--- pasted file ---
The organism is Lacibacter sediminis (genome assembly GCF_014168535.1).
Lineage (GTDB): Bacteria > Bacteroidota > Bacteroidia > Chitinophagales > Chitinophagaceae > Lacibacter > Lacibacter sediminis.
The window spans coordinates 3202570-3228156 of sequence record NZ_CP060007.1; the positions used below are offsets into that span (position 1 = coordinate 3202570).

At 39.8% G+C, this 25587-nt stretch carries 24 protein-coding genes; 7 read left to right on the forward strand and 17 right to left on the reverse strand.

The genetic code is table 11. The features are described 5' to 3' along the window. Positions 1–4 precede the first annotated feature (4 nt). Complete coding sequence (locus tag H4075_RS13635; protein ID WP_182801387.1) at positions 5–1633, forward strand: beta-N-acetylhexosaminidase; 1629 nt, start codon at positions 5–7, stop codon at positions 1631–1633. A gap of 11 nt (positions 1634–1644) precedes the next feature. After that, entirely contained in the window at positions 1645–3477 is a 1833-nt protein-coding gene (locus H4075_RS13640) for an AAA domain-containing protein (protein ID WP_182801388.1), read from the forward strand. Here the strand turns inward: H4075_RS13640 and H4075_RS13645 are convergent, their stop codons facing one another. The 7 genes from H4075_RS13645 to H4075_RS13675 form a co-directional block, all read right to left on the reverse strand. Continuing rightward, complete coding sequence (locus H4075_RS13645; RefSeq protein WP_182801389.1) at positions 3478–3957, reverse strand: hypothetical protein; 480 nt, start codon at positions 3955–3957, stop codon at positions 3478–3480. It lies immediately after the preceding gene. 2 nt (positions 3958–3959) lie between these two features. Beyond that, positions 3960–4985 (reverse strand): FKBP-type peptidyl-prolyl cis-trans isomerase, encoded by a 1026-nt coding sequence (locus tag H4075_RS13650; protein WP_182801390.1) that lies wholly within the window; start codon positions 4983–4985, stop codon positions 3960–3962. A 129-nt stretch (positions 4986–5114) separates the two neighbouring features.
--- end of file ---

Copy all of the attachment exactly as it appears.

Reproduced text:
The organism is Lacibacter sediminis (genome assembly GCF_014168535.1).
Lineage (GTDB): Bacteria > Bacteroidota > Bacteroidia > Chitinophagales > Chitinophagaceae > Lacibacter > Lacibacter sediminis.
The window spans coordinates 3202570-3228156 of sequence record NZ_CP060007.1; the positions used below are offsets into that span (position 1 = coordinate 3202570).

At 39.8% G+C, this 25587-nt stretch carries 24 protein-coding genes; 7 read left to right on the forward strand and 17 right to left on the reverse strand.

The genetic code is table 11. The features are described 5' to 3' along the window. Positions 1–4 precede the first annotated feature (4 nt). Complete coding sequence (locus tag H4075_RS13635; protein ID WP_182801387.1) at positions 5–1633, forward strand: beta-N-acetylhexosaminidase; 1629 nt, start codon at positions 5–7, stop codon at positions 1631–1633. A gap of 11 nt (positions 1634–1644) precedes the next feature. After that, entirely contained in the window at positions 1645–3477 is a 1833-nt protein-coding gene (locus H4075_RS13640) for an AAA domain-containing protein (protein ID WP_182801388.1), read from the forward strand. Here the strand turns inward: H4075_RS13640 and H4075_RS13645 are convergent, their stop codons facing one another. The 7 genes from H4075_RS13645 to H4075_RS13675 form a co-directional block, all read right to left on the reverse strand. Continuing rightward, complete coding sequence (locus H4075_RS13645; RefSeq protein WP_182801389.1) at positions 3478–3957, reverse strand: hypothetical protein; 480 nt, start codon at positions 3955–3957, stop codon at positions 3478–3480. It lies immediately after the preceding gene. 2 nt (positions 3958–3959) lie between these two features. Beyond that, positions 3960–4985 (reverse strand): FKBP-type peptidyl-prolyl cis-trans isomerase, encoded by a 1026-nt coding sequence (locus tag H4075_RS13650; protein WP_182801390.1) that lies wholly within the window; start codon positions 4983–4985, stop codon positions 3960–3962. A 129-nt stretch (positions 4986–5114) separates the two neighbouring features.